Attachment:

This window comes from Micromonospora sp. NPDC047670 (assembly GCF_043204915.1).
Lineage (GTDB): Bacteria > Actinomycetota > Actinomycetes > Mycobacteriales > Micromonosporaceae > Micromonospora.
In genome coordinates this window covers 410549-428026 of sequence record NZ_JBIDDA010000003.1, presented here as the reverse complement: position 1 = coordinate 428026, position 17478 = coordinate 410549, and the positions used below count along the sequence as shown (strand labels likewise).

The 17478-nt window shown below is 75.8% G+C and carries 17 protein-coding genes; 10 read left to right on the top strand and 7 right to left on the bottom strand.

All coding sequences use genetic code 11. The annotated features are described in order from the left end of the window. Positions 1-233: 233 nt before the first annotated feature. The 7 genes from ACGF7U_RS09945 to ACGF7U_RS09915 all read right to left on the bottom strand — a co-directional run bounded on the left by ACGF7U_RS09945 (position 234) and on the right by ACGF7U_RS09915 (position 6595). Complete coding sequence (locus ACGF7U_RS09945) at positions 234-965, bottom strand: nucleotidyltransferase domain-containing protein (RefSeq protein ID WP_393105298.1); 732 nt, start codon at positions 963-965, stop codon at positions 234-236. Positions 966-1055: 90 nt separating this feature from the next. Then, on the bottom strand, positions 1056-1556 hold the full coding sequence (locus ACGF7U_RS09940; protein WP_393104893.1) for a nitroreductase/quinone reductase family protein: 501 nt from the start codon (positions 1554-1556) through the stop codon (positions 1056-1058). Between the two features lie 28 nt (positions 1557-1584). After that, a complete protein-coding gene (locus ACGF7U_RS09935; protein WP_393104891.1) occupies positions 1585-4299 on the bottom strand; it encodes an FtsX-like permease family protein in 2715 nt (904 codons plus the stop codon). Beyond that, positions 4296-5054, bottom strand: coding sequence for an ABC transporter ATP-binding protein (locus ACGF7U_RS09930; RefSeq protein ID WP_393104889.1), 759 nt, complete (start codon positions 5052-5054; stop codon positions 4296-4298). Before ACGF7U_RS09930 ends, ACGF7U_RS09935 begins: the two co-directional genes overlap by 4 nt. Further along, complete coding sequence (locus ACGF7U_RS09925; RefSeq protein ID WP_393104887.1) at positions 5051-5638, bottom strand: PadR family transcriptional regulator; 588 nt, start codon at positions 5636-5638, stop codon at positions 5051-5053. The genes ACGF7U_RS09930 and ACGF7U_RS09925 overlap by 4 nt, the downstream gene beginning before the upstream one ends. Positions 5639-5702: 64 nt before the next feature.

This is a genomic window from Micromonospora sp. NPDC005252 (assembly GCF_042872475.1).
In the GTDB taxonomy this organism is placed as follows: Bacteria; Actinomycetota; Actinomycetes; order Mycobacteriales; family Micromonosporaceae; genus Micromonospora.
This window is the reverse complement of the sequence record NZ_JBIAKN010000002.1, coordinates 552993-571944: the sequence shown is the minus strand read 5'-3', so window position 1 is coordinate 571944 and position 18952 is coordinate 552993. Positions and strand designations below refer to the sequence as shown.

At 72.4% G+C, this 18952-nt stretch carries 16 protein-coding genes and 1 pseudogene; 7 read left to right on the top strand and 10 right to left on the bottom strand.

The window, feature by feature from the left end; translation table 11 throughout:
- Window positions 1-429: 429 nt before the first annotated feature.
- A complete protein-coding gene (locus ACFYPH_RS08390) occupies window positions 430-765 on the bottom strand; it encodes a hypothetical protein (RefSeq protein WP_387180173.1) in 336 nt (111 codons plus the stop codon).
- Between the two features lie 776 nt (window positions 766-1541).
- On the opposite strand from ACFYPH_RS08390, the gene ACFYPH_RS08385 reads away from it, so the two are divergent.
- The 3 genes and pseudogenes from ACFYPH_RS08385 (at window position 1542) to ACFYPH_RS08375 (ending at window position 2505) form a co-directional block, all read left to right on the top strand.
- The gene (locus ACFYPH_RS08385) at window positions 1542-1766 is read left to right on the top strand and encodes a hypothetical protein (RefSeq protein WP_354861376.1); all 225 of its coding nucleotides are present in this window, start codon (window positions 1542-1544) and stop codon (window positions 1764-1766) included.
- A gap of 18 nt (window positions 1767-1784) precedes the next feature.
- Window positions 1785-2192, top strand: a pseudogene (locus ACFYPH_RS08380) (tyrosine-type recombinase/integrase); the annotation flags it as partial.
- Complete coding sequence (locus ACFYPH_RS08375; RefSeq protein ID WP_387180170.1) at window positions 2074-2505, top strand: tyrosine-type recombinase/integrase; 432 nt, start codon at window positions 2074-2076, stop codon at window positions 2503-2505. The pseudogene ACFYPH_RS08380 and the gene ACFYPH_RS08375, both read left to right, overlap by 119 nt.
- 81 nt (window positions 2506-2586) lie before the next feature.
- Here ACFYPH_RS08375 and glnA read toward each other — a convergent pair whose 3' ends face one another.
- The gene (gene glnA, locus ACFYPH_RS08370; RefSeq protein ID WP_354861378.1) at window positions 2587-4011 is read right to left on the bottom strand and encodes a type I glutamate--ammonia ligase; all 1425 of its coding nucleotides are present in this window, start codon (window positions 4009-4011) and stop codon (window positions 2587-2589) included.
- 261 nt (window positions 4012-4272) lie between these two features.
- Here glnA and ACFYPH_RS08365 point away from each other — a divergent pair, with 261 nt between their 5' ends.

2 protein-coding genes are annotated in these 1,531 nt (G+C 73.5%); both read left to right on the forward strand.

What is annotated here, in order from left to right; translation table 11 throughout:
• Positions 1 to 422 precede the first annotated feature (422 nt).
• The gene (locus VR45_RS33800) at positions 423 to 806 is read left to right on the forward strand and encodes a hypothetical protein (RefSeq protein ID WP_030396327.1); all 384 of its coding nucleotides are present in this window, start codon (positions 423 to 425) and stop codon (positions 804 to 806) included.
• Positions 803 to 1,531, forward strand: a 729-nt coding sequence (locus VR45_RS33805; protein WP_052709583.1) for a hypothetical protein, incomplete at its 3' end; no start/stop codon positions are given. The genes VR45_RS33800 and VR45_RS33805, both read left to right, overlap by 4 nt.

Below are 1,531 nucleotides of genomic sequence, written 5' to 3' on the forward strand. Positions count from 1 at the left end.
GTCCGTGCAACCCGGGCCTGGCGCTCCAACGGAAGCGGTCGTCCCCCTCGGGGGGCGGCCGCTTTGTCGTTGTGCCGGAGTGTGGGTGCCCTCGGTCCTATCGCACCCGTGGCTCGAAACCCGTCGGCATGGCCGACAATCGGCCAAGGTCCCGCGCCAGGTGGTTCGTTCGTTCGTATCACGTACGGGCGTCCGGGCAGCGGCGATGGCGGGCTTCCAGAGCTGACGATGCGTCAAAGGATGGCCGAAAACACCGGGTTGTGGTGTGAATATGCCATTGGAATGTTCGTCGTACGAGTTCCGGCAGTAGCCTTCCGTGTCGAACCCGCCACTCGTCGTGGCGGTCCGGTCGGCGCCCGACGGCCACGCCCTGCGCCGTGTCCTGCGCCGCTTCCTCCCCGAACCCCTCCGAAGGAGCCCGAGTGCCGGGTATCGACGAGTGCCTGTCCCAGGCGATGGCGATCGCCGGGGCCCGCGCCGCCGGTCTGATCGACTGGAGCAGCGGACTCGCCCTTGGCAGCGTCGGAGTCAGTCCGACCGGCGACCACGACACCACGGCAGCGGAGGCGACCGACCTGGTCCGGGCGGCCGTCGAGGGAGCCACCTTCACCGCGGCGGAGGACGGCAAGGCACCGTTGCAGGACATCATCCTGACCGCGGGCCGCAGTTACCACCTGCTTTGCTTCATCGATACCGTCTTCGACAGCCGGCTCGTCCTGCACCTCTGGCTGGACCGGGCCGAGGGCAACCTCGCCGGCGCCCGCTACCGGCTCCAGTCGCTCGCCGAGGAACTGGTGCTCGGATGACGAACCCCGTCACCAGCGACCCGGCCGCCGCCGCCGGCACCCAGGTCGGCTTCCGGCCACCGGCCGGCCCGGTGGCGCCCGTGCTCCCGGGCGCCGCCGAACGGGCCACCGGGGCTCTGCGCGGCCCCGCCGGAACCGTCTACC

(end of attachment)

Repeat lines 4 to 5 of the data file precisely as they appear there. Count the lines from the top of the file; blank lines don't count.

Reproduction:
The 17478-nt window shown below is 75.8% G+C and carries 17 protein-coding genes; 10 read left to right on the top strand and 7 right to left on the bottom strand.

All coding sequences use genetic code 11. The annotated features are described in order from the left end of the window. Positions 1-233: 233 nt before the first annotated feature. The 7 genes from ACGF7U_RS09945 to ACGF7U_RS09915 all read right to left on the bottom strand — a co-directional run bounded on the left by ACGF7U_RS09945 (position 234) and on the right by ACGF7U_RS09915 (position 6595). Complete coding sequence (locus ACGF7U_RS09945) at positions 234-965, bottom strand: nucleotidyltransferase domain-containing protein (RefSeq protein ID WP_393105298.1); 732 nt, start codon at positions 963-965, stop codon at positions 234-236. Positions 966-1055: 90 nt separating this feature from the next. Then, on the bottom strand, positions 1056-1556 hold the full coding sequence (locus ACGF7U_RS09940; protein WP_393104893.1) for a nitroreductase/quinone reductase family protein: 501 nt from the start codon (positions 1554-1556) through the stop codon (positions 1056-1058). Between the two features lie 28 nt (positions 1557-1584). After that, a complete protein-coding gene (locus ACGF7U_RS09935; protein WP_393104891.1) occupies positions 1585-4299 on the bottom strand; it encodes an FtsX-like permease family protein in 2715 nt (904 codons plus the stop codon). Beyond that, positions 4296-5054, bottom strand: coding sequence for an ABC transporter ATP-binding protein (locus ACGF7U_RS09930; RefSeq protein ID WP_393104889.1), 759 nt, complete (start codon positions 5052-5054; stop codon positions 4296-4298). Before ACGF7U_RS09930 ends, ACGF7U_RS09935 begins: the two co-directional genes overlap by 4 nt. Further along, complete coding sequence (locus ACGF7U_RS09925; RefSeq protein ID WP_393104887.1) at positions 5051-5638, bottom strand: PadR family transcriptional regulator; 588 nt, start codon at positions 5636-5638, stop codon at positions 5051-5053. The genes ACGF7U_RS09930 and ACGF7U_RS09925 overlap by 4 nt, the downstream gene beginning before the upstream one ends. Positions 5639-5702: 64 nt before the next feature.